Dancing Mule is a small place. However, there is sufficient seating to accommodate a small When the coffee kicks with the group. There are even two rocksame strength as the mascot, you ing chairs in the front corner to know it is good. add to the homey feel. It felt like Dancing Mule is a small cof- a family get-together with the sigfee shop on Glenstone that offers nificant age gap between me and a huge selection of drinks in- all the other customers. I don’t cluding everything from sugary know that I have seen someone smoothies and coffee drinks to under 30 years old there ever. one of the stronMost of the gest americanos time the sitI have ever had. down area at The coffee here is The iced drinks Dancing Mule is strong, so be are made with relatively empty prepared to feel Dancing Mule’s – perfect for a the caffeine courscold brew coffee, quiet study sesing through your which is made sion. The walls with course are decorated veins by the end. ground beans with photos and and cold filother interesting tered water and pieces. I found then steeped for 18 hours. If that myself letting my eyes wander sounds too adventurous, you can over the walls to take in all of the request your iced drink be made intricacies of the art that hangs with hot espresso. The coffee here there. is strong, so be prepared to feel The staff is very friendly and althe caffeine coursing through ways willing to help pick a drink your veins by the end. from their massive selection. Features Editor
Each time I have been there, a staff member has helped me decide what to get. Dancing Mule’s website also offers pictures and not-so-serious information on each employee. All-in-all, Dancing Mule is a great place to have coffee and a good time. It is quiet, comfortable and close to campus. Its drink selection is varied and offers something for everyone. The only problem is deciding what to get.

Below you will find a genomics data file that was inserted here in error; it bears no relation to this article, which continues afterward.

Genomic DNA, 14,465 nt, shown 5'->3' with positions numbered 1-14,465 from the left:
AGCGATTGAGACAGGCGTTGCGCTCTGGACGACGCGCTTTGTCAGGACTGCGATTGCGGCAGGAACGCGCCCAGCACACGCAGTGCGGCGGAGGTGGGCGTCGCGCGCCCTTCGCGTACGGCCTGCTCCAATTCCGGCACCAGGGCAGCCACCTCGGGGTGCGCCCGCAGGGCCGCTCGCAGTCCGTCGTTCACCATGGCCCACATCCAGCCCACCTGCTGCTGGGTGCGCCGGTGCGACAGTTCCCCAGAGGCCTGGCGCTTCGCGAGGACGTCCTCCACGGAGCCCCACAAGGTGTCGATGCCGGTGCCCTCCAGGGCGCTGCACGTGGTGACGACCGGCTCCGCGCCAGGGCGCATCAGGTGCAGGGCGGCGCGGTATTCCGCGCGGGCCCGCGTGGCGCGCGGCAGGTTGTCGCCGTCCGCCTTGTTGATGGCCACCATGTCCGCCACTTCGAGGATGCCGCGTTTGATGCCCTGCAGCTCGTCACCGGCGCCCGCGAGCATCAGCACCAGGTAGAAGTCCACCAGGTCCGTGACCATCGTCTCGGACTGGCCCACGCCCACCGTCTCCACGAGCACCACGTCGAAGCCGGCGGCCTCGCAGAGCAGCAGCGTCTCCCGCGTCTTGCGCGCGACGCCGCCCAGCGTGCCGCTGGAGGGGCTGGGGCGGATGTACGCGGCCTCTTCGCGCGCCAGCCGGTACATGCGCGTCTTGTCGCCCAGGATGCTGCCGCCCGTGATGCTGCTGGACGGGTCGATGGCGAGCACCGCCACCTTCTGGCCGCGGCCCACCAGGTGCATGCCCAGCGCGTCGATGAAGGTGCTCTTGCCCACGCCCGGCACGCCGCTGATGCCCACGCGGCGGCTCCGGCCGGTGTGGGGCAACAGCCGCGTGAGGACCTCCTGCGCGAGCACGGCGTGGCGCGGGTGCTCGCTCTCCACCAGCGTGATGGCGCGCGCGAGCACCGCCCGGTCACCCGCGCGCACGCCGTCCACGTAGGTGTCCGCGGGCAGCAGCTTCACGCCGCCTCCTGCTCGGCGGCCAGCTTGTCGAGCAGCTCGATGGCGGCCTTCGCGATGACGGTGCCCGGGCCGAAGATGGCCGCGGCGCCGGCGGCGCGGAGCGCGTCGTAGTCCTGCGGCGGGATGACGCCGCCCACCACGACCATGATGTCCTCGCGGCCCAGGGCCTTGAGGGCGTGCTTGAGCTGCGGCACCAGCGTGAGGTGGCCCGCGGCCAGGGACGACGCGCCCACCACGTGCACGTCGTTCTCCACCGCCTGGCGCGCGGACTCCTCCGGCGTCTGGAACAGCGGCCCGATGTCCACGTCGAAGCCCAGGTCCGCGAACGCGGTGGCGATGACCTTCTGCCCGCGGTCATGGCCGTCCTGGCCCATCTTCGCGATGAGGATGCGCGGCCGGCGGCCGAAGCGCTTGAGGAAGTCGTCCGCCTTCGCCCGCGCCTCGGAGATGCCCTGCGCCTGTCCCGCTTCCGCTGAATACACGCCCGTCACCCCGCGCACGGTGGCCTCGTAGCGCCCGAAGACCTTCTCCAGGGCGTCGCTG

WHERE: 1945 S. Glenstone Ave. COST: $1.85 and up
SEAN WHITE | THE LANCE
The mule logo was chosen by the owners to represent their value of being stubborn about great coffee and working hard.
The Lance| Friday, November 30, 2012 |7
Intramural champions crowned Burgess First North/Burgess Third North defeated by Burgess Third South, Krause First South beaten by Lewis Second South in Intramural Championships BY KELLY BUSH Staff Writer
While many students were thinking of turkey, a few intramural teams were focused on intramural championships. Burgess Third South, Burgess First North/ Burgess Third North, Krause First South and Lewis Second South competed for the intramural championships Nov.15. Russell Brand, intramurals director, said these are the exact same floors that competed against each other last year for the flag football intramural championships. The defending champions from last year were K3N and the defending champions for the women were B1N/B3N. B1N/B3N came into the women’s championship game with a 8-2 record, and B3S came into the championships undefeated. Earning the title o f 2012 women’s intramural champions, B3S defeated the defending champions B1N/B3N with a 24-6 score. As for the men, both L2S and K1S entered the event with an undefeated 8-0 record, but only one of them came out victorious. L2S stepped up and defeated K1S with a score of 13-7, making L2S the 2012 men’s intramural champions.
PHOTOS BY JOANNA FORD | THE LANCE